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Transition Play Tactics

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Aim: to set the In Transition team instructions Counter, Hold Shape, Counter-Press and Regroup as appropriate for your playing style, players and personal preferences.

The fourth stage of creating your tactic is to decide upon your transition play tactics – how you want your team to play in the short phases of play, known as the transition phases, following possession turnovers.

A possession turnover is where possession switches from one team to the other. The subsequent transition phase for each team covers the period when that team is reorganising in order to transition to in possession play or out of possession play. The duration of each transition phase depends on that team’s speed of transition – how long it takes to reorganise.

The Counter and Hold Shape team instructions cover the transition phase after your team wins possession and transitions to in possession play, while the Counter-Press and Regroup team instructions cover the transition phase after your team concedes possession and transitions to out of possession play. These instructions are analysed below.

UI:

  • Tactics > Overview tab
    • In Transition panel
      • Enables you to view and set team instructions for the transition phases

Explanation of analysis:

  • Summary – a general analysis of the instruction.
    • Type of instruction – whether the instruction is higher risk or lower risk and whether the instruction relates to when your team is in possession or when it is out of possession.
  • Use – suggestions of how you can use the instruction.
    • Speed of transition – the relative speed of transition, quick or slow, that can result in the instruction being particularly effective, along with details of factors that may contribute to your team having such a relative speed of transition. Higher risk instructions can be most effective with a relatively quick speed of transition and lower risk instructions can be most effective with a relatively slow speed of transition. Player mobility, forward movement partnerships (direct and overlapping) and the risk of style methods can all affect speed of transition.
      • Relative speed of transition means your team’s speed of transition relative to the opposition team’s speed of transition in its corresponding transition phase.
    • Playing styles – how you can use the instruction with different playing styles, depending on their playing style risk. Playing style risk was explained in the Adding Team & Player Instructions guide. Higher risk instructions can be used to balance lower risk in a playing style or complement higher risk in a playing style (particularly when the risk and instruction are both in possession or both out of possession). Lower risk instructions can be used to balance higher risk in a playing style or complement lower risk in a playing style (particularly when the risk and instruction are both in possession or both out of possession).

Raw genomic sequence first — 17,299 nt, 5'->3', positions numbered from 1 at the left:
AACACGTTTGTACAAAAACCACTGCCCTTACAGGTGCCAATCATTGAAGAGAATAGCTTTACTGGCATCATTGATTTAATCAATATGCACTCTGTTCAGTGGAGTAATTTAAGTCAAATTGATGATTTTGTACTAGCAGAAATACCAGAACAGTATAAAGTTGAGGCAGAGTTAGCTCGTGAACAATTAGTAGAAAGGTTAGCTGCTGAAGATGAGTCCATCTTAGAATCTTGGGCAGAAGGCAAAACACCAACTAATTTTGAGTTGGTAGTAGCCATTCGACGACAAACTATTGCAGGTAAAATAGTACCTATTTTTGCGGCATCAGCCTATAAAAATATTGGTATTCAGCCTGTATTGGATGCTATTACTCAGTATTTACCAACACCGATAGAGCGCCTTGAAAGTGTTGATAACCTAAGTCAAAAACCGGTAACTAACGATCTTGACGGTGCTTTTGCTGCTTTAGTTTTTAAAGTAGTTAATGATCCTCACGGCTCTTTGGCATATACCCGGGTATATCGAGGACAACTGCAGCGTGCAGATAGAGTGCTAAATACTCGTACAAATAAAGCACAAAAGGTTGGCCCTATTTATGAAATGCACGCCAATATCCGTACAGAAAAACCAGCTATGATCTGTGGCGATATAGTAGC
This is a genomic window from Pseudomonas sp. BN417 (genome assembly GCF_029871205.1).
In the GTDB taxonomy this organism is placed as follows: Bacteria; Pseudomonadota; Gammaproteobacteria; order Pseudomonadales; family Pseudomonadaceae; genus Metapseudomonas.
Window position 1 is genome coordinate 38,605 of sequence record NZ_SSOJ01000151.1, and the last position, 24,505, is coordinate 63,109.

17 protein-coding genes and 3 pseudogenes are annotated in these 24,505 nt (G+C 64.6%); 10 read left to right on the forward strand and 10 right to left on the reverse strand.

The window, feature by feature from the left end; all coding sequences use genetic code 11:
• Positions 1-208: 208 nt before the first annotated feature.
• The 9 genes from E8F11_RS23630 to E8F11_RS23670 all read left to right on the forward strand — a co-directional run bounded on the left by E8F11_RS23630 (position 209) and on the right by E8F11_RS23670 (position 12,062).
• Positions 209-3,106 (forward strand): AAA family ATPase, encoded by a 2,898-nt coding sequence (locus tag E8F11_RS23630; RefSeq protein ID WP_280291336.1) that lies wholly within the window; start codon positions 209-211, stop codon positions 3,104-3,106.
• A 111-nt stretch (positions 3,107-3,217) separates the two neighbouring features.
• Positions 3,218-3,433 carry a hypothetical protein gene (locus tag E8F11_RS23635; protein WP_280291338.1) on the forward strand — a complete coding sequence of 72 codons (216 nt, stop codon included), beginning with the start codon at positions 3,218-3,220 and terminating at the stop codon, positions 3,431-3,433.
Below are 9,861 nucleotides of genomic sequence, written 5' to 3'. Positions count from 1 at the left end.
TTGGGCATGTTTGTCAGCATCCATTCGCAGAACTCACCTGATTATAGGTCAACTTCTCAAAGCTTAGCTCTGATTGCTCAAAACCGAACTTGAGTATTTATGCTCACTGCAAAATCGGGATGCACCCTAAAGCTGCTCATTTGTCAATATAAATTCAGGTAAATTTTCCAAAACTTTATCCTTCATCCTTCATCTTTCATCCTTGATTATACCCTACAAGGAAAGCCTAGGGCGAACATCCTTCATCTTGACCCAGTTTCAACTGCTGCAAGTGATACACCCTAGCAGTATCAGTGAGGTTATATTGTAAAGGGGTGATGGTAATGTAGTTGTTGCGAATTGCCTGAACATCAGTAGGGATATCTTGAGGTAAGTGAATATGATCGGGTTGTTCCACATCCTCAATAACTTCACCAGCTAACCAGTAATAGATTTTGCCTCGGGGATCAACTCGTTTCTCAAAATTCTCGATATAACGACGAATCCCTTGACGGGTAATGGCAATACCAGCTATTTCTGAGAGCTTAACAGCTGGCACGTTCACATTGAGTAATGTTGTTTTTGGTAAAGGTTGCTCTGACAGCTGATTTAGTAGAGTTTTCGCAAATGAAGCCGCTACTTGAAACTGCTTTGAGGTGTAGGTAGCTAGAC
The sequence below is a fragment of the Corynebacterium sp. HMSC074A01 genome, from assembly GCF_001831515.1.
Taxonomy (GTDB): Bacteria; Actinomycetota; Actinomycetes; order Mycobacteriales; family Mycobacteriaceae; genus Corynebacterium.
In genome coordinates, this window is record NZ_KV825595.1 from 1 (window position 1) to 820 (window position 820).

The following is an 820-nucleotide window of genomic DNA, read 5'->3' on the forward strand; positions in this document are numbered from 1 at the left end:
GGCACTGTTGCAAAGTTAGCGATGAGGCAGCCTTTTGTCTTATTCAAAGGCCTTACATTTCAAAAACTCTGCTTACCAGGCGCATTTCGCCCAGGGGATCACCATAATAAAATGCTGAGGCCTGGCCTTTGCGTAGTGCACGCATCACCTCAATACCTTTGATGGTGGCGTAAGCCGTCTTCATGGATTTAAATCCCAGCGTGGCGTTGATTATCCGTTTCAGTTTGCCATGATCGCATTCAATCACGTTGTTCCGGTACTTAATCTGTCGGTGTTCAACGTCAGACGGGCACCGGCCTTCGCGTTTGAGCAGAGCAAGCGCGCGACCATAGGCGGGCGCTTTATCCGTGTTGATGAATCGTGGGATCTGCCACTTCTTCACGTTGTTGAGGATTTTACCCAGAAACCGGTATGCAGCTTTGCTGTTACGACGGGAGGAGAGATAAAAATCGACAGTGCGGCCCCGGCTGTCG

When setting the team instructions for your transition play tactics it is also important to consider their suitability for your players. Suitable player abilities and attributes for each instruction are included in the Team Instructions guide.

Further details:

  • Tactical Organisation – tactical theory guide including tactical transition, speed of transition, phases of play and tactics in the transition phases.
  • Core Styles – tactical theory guide including the use of the transition phases in attacking football and defensive football.
  • Attacking Styles – tactical theory guide including the use of the transition phases in direct plays attacking and short plays attacking.
  • Defensive Styles – tactical theory guide including the use of the transition phases in aggressive defending and cautious defending.
  • Composite Styles – tactical theory guide including the use of the transition phases in direct attacking football, pass and move football, long ball football, possession football, high pressure football, cautious attacking football, aggressive defensive football and parking-the-bus football.

Counter

Summary

Type of instruction:

  • Higher riskCounter is a higher risk instruction so you can use it to balance lower risk in a playing style or complement higher risk in a playing style.
  • In possessionCounter is an in possession instruction so is particularly useful for balancing lower risk in possession and complementing higher risk in possession. However, your team must first be out of possession and then win possession for the instruction to become relevant.

Tactical objectives: penetrating space.

Counter instructs your team to temporarily focus more on penetrating space immediately after winning possession, if there appears to be a good opportunity to do so. This can be useful because your team tends to have good opportunities to penetrate space effectively between or behind opposition players as a result of the opposition team needing to reorganise after it concedes possession, which leaves available space.

Countering, or counter attacking, attempts to exploit this available space and create goal-scoring chances quickly before the opposition team can reorganise.

However, counter attacking can also result in the opposition team winning back possession quickly and your team failing to subsequently protect space and prevent opposition goal-scoring chances effectively, due to it attempting to penetrate space before it has reorganised.

Types of Counter

The types of counter attack that your team will generally use depend on where your team tends to win possession.

If your team tends to win possession in:

  • More advanced areas – then your team will tend to counter attack from more advanced areas, most typically by penetrating space that occurs between opposition players closer to the opposition goal as a result of forcing opposition attacking mistakes with a higher level of defensive pressure.
    • Higher risk playing styles out of possession tend to focus more on restricting space and therefore tend to win possession in more advanced areas.
      • In particular, your team is more likely to win possession in more advanced areas if you use an increased team line of engagement and an increased team defensive line.